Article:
Bill Monroe and His Blue Grass Boys , Columbia 20459, 1947

This song helped dislodge several prejudices I’d long had against bluegrass music. I’d listened to and enjoyed quite a few Bill Monroe records over the years, including “Little Georgia Rose,” “Gotta Travel On,” and the original ¾-time “Blue Moon of Kentucky,” but never owned any and never sought any out. Then I came across the 78 of “Little Cabin on the Hill” and “I Hear a Sweet Voice Calling” and brought it home for a spin. I enjoyed “Cabin” about like I had other bluegrass songs, appreciating the instrumental breaks, tapping along to the steady beat. But when I turned the record over, it stayed there for a while.

It’s one of the most enchanting passages of music I’ve ever heard in a pop recording, and it’s from the world of bluegrass.

The song starts out with pretty ordinary musical structure on the verses. Bill Monroe, taking the lead vocals with his sharp tenor, out-Dickenses Dickens’ melodramatic Little Nell scene as he pines about a young girl on her deathbed trying to console her bereft parents. “Tell Mommy to come to me quickly / I want to kiss you both then go.” That piqued my interest.

But then a series of escalating surprises unfolds during the chorus. First, the instruments drop way down, and three vocal parts come in, with Bill on top. Next, on the second line of the chorus, the voices swoop way up, with Monroe on a high B, and the effect is startling. Then, on line three, the vocalists entwine themselves in a “steel-guitar” harmony, going in and then out of discordance. Line four brings us back to reality, and the instruments rejoin for verses four and five. Every time I listen to the record and it gets to those last two verses, I know that three-part-harmony chorus is about to come around one more time, and I’m spellbound waiting for it. It’s one of the most enchanting passages of music I’ve ever heard in a pop recording, and it’s from the world of bluegrass. What a revelation!

Bill Monroe’s Blue Grass Boys during this key period included Lester Flatt on vocals and guitar and Earl Scruggs on banjo. They were soon to break away to become a bluegrass-novelty act of great renown. In fact, when I was growing up, I was familiar with Flatt & Scruggs, thanks to their theme song for The Beverly Hillbillies, and their appearance on the show as themselves, come to visit old flame Pearl. But I don’t think I was aware of the great Bill Monroe until way into my adulthood. If he’d only made an appearance on Petticoat Junction…but I don’t reckon t’were Bill’s kinda thang, do you?

Before the few Bill Monroe 78s I recently acquired, I owned no bluegrass music, other than a Dave Grisman LP or two and the O Brother, Where Art Thou? soundtrack album. But now I listen to bluegrass a little differently, and I’m at long last a Bill Monroe convert.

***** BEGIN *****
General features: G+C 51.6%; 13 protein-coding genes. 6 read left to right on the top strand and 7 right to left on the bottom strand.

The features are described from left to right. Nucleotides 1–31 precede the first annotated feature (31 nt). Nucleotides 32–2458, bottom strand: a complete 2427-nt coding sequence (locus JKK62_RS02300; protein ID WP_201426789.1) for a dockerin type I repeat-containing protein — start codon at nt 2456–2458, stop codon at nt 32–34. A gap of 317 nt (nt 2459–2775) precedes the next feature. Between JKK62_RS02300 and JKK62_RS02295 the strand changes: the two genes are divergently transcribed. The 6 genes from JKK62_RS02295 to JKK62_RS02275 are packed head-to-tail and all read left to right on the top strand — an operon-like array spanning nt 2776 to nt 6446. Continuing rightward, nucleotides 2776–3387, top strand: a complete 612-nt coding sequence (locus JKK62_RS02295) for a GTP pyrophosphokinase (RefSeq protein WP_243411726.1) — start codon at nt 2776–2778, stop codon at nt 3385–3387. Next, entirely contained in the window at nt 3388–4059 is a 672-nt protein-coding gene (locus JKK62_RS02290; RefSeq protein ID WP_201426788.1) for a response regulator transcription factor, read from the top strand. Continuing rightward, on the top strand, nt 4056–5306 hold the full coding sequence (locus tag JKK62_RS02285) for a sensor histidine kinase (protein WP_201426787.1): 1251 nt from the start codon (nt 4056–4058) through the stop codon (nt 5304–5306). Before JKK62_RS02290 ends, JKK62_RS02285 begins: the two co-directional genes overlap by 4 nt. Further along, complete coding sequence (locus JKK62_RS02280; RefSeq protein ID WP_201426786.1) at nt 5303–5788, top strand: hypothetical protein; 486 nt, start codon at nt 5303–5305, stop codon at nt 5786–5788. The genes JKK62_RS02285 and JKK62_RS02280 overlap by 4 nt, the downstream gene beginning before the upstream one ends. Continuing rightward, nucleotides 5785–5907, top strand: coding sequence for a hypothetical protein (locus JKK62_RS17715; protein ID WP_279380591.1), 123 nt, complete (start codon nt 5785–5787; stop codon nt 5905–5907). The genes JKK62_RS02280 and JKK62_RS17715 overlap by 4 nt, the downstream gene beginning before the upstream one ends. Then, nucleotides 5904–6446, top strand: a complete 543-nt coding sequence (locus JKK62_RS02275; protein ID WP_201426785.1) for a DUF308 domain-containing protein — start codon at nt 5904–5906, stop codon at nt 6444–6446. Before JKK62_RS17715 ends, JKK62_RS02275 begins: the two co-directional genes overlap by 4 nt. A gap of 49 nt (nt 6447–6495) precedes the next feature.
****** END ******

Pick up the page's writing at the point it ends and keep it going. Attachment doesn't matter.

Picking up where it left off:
September Song

Walter Huston, Decca DU 40001, 1945 (?)

Kurt Weill had a special knack for intriguing, alluring melodies, and was able to find lyricists to partner with whose words added to the effect rather than taking anything away. Weill’s songs are so strong that quite a few non-singers have done a little magic with them. Weill’s wife Lotte Lenya was not so much a singer as an actress, but her recordings of Weill songs from his German as well as his American musicals are considered definitive. She originated the role of Polly Peacham in Weill’s best-known work, The Three-Penny Opera (lyrics by Bertolt Brecht), which introduced “Mackie Messer”—known in the US as “Mac the Knife.” Her “Surabaya Johnny” (from Happy End, with lyrics by Brecht), sung in German, is chilling, even if you don’t understand German.

Also worth finding is Burgess Meredith singing “Johnny’s Song” from a 1956 recording of the songs from the 1936 musical Johnny Johnson (lyrics by Paul Green), Weill’s first American show after leaving Germany. The Penguin wasn’t a singer, but he acts his way through Weill’s complex melody, and it works.

Not so great was Lou Reed’s take on “September Song,” from Hal Willner’s Weill tribute album Lost in the Stars. Croaker Marianne Faithfull and growler Tom Waits are both suited to the material and make out better than Lou, who gives the exquisitely melodic Kurt Weill the Velvet Underground monotone treatment. (Hal Willner’s tribute projects are all uneven but provocative, and three of his choices of composers to salute are three of my favorite songwriters—Weill, plus Thelonious Monk, with That’s the Way I Feel Now, from 1984, and Nino Rota, with Amarcord Nino Rota, from 1981.)

Walter Huston is best-remembered for his role as the old gold-panner who puts Bogart’s character in his place in The Treasure of the Sierra Madre. If you’re only familiar with the actor from this role, you may be unable to imagine him crooning emotional ballads. This record presents that other side.

Huston wasn’t a singer, but there is so much feeling built into “September Song”’s melody and lyrics (by Maxwell Anderson) that a great actor can wring a lot of emotional response from it. I’d enjoyed Walter Huston’s version of “September Song” on a cast album for Knickerbocker Holiday, and was thrilled to find it on shellac. He comes through, delivering a big emotional punch, and then does it again on the B-side.

I had no idea Walter Huston had done a version of “Lost in the Stars,” which was the bonus I discovered on the flip side of this record. Of all of Kurt Weill’s beautiful melodies, “Lost in the Stars” (from the musical of the same name, also with lyrics by Maxwell Anderson) is probably the most haunting. Huston’s version doesn’t top Tony Bennett’s version with The Count Basie Orchestra, but it is poignant and, in its own way, beautiful. These two recordings seem to be absolutely ideally suited to the 78 rpm format; I can’t really imagine listening to them any other way.